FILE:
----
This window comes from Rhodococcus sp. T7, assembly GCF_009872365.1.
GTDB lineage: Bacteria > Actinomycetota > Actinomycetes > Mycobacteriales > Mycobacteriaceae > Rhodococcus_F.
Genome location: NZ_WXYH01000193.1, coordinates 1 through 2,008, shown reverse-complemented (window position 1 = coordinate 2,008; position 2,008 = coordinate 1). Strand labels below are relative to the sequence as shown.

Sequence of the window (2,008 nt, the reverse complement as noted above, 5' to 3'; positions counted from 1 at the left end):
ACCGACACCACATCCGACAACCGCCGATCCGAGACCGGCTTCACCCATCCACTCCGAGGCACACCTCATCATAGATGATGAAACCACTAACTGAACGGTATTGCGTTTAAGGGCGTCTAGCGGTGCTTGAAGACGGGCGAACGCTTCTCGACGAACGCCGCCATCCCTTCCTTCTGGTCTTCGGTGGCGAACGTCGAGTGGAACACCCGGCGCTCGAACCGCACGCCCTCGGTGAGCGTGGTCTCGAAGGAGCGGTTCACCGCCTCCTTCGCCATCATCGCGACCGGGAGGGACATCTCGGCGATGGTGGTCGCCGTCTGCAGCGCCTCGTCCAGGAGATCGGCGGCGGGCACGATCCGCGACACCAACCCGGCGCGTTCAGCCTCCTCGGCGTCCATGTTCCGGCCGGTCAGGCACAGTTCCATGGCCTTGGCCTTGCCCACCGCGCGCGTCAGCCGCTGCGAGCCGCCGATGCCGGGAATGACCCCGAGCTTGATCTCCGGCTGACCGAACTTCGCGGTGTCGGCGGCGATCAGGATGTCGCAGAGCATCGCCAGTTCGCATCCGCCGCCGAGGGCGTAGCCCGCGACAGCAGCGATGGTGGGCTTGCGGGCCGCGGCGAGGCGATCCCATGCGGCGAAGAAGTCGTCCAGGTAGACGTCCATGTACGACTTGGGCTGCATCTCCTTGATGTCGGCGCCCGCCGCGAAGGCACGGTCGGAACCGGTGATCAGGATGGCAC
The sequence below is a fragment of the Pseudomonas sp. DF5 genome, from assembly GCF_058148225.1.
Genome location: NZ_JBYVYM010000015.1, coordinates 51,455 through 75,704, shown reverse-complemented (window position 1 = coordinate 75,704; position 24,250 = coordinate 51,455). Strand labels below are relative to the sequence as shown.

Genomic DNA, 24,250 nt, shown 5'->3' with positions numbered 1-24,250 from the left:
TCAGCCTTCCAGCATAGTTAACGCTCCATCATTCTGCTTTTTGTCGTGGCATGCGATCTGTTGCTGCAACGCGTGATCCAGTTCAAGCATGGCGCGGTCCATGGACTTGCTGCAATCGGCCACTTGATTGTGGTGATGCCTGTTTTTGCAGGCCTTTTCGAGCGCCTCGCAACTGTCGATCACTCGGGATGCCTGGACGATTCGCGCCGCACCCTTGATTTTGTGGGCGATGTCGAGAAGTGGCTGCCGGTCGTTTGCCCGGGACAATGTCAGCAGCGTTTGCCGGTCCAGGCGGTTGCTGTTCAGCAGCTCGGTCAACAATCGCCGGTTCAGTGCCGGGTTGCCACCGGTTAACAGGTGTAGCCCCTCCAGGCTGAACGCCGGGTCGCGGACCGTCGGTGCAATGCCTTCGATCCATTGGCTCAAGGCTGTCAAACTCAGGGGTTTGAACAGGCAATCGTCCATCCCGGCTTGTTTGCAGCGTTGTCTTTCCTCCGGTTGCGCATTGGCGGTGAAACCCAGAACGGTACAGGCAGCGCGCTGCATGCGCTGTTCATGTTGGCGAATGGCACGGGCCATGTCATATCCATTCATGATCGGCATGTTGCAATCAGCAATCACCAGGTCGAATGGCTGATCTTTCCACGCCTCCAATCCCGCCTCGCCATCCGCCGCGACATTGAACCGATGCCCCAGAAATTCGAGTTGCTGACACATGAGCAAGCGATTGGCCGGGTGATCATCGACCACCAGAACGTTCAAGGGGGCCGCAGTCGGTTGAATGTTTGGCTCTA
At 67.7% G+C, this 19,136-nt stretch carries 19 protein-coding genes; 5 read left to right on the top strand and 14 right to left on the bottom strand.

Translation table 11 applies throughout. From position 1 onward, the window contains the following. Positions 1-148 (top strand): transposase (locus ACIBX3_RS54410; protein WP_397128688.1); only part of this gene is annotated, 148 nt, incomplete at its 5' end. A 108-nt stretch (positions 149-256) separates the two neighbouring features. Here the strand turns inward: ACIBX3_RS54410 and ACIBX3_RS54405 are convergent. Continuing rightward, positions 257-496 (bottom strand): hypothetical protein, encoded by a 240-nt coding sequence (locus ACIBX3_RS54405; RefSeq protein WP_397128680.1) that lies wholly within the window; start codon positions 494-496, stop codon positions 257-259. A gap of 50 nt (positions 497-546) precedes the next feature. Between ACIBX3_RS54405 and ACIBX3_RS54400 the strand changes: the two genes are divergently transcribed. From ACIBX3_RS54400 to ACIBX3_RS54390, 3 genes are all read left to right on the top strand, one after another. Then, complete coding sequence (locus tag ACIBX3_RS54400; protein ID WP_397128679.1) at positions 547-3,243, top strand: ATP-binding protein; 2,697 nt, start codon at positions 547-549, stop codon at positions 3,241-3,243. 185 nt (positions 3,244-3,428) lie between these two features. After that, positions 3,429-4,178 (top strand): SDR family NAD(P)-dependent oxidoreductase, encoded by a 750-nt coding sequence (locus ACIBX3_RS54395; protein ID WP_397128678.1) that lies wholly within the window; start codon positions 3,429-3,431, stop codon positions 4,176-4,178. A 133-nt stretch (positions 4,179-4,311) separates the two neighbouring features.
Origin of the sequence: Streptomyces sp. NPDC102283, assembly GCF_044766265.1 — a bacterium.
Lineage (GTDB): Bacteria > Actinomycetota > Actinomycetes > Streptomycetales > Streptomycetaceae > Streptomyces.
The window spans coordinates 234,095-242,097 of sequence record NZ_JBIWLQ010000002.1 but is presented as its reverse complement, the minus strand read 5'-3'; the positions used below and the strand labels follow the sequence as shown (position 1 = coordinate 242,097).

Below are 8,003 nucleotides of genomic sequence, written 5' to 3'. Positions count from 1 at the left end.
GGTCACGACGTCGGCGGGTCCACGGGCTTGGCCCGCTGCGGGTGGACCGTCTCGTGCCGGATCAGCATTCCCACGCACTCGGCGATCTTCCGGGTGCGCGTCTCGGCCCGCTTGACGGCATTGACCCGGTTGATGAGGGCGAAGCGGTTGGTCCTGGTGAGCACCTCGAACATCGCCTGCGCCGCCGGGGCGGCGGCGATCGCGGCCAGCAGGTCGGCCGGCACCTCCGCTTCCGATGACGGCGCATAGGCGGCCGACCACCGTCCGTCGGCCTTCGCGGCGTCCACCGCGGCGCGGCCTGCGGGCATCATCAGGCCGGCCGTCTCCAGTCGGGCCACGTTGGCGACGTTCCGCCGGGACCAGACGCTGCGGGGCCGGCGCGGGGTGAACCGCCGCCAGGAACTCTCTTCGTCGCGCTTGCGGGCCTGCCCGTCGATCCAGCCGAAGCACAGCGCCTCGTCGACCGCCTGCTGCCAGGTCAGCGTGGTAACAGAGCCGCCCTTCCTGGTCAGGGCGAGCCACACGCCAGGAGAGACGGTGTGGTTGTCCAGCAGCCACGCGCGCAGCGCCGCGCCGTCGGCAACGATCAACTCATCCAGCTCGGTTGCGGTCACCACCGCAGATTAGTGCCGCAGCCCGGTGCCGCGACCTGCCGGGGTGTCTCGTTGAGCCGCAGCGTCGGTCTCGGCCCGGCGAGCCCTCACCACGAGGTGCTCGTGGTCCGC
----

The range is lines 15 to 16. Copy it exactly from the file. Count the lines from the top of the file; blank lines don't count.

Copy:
Below are 8,003 nucleotides of genomic sequence, written 5' to 3'. Positions count from 1 at the left end.
GGTCACGACGTCGGCGGGTCCACGGGCTTGGCCCGCTGCGGGTGGACCGTCTCGTGCCGGATCAGCATTCCCACGCACTCGGCGATCTTCCGGGTGCGCGTCTCGGCCCGCTTGACGGCATTGACCCGGTTGATGAGGGCGAAGCGGTTGGTCCTGGTGAGCACCTCGAACATCGCCTGCGCCGCCGGGGCGGCGGCGATCGCGGCCAGCAGGTCGGCCGGCACCTCCGCTTCCGATGACGGCGCATAGGCGGCCGACCACCGTCCGTCGGCCTTCGCGGCGTCCACCGCGGCGCGGCCTGCGGGCATCATCAGGCCGGCCGTCTCCAGTCGGGCCACGTTGGCGACGTTCCGCCGGGACCAGACGCTGCGGGGCCGGCGCGGGGTGAACCGCCGCCAGGAACTCTCTTCGTCGCGCTTGCGGGCCTGCCCGTCGATCCAGCCGAAGCACAGCGCCTCGTCGACCGCCTGCTGCCAGGTCAGCGTGGTAACAGAGCCGCCCTTCCTGGTCAGGGCGAGCCACACGCCAGGAGAGACGGTGTGGTTGTCCAGCAGCCACGCGCGCAGCGCCGCGCCGTCGGCAACGATCAACTCATCCAGCTCGGTTGCGGTCACCACCGCAGATTAGTGCCGCAGCCCGGTGCCGCGACCTGCCGGGGTGTCTCGTTGAGCCGCAGCGTCGGTCTCGGCCCGGCGAGCCCTCACCACGAGGTGCTCGTGGTCCGC